Voltage divider tutorial

This tutorial is about voltage dividers. A voltage divider circuit uses resistors
to reduce voltage. You can use voltage dividers to do a
lot of things, like create a volume control circuit or generate
reference voltages and much more. If you apply Ohm’s law you’ll find that
one volt spread across two equal value resistors gives you
half a volt in the middle. So you are getting half the voltage. And as you would expect, four equal value resistors would give
you 1/4 volt, 2/4 volt, and 3/4 of a volt. For the sake of simplicity, let’s
just use two resistors. If you use two resistors of different
values, the voltage gets divided up in proportion to the amount of resistance
there is. In this example with twenty percent of
resistance on the bottom, you get twenty percent of the
input voltage on the output. If swap the position of these resistors, now with eighty percent of the
resistance on the bottom, you get eighty percent of the input voltage
on the output. By the way, voltage dividers will work
fine with both AC and DC input voltages. And this is the equation you should use
to calculate the output voltage voltage depending on the resistors
you are using. And if you are not getting the output
voltage that you want, try the equation with some different resistor
values, or rearrange the equation. Alright, here are some more examples. Here I am taking ten volts and dividing
it down to one volt. Here I’m taking five volts and dividing
it down to four volts. And here I am taking 100 volts and dividing
it down to one volt. You might have noticed I’m using extremely different resistance values
here… sometimes a few ohms… sometimes a few megaohms… but it is
ultimately the ratio of resistance values that determines the output voltage. Now that does not mean that when you
build a real world voltage divider you should use low value resistors. Whenever you create a voltage divider you
have to be aware of the overall power consumption of the circuit. And you calculate it using this equation. With this circuit, the resistors are
dissipating 0.1 Watts which is very little so everything is fine. But in this circuit the resistors are
dissipating a thousand watts! So the resistors are going to catch fire! The output voltage the same in both cases, but the power consumption is totally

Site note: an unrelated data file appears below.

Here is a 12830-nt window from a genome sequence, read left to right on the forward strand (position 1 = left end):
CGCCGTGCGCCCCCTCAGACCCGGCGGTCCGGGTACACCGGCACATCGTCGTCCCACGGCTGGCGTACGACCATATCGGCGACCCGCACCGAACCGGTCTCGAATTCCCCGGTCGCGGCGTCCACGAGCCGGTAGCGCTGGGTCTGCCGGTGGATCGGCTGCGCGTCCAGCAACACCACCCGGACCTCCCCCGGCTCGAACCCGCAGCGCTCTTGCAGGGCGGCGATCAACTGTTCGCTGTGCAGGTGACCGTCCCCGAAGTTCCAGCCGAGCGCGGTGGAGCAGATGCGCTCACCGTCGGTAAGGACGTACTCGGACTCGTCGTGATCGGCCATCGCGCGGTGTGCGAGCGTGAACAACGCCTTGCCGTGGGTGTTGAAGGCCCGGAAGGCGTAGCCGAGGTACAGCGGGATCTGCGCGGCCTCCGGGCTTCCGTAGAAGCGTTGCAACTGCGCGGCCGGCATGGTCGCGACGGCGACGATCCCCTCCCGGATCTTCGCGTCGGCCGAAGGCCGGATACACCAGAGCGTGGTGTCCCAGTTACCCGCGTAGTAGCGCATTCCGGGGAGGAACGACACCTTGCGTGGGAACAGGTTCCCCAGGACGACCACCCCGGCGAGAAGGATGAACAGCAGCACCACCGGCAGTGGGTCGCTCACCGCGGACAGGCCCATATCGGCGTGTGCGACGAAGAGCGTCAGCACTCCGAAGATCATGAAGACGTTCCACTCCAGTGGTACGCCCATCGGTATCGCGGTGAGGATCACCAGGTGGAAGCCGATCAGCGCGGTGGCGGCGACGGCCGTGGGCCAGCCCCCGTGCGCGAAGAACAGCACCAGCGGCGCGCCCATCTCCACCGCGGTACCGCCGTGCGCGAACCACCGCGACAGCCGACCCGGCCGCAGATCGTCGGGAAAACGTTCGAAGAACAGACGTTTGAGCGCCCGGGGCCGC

different. Also before you create the voltage divider,
you have to be aware of how much current your voltage divider has to supply… because voltage dividers are not the same
thing as regulated power supplies. There is going to be a voltage drop
as soon as you connect your device to
the voltage divider, depending on how much load there is. For example, here is an unloaded voltage
divider giving me five volts. When I connect a microcontroller that draws
just one milliamp, the voltage drops to 4.56 volts. And that’s not so bad… the microcontroller
will still work… But if I try to power this motor that would
normally draw 100 milliamps from 5 volts, the voltage drops down to 0.5 volts,
and the motor won’t work. So this voltage divider would be a terrible
power supply for motor. In general, you shouldn’t be
using a voltage divider if you have to supply more than ten milliamps. But if you
want to screw around with resistor values and see what you can get away
with, you can calculate the Thevenin equivalent resistance of the voltage
divider using this equation. And yes it also happens to be the
same as the parallel resistance equation. Once you have calculated the Thevenin
equivalent circuit, you can calculate how much voltage your
load is really going to receive using the voltage divider equation from earlier. Now what are some real-world circuits where
you could use a voltage divider? Well an easy one is a volume control
circuit that you could use before an amplifier. And all you are doing here is just
dividing voltage with a potentiometer. In this amplifier circuit, I’m using the
voltage divider to add a DC bias to an audio signal so that the transistor can
turn on and amplify the signal properly. And finally the most obvious use of all is
powering devices that expect a certain voltage and only draw tiny
amounts current, like a cheap calculator or something. And you should really be using a voltage
regulator to do this, but what can I say some people are cheap. Alright I’m done with voltage dividers and
thank you for watching!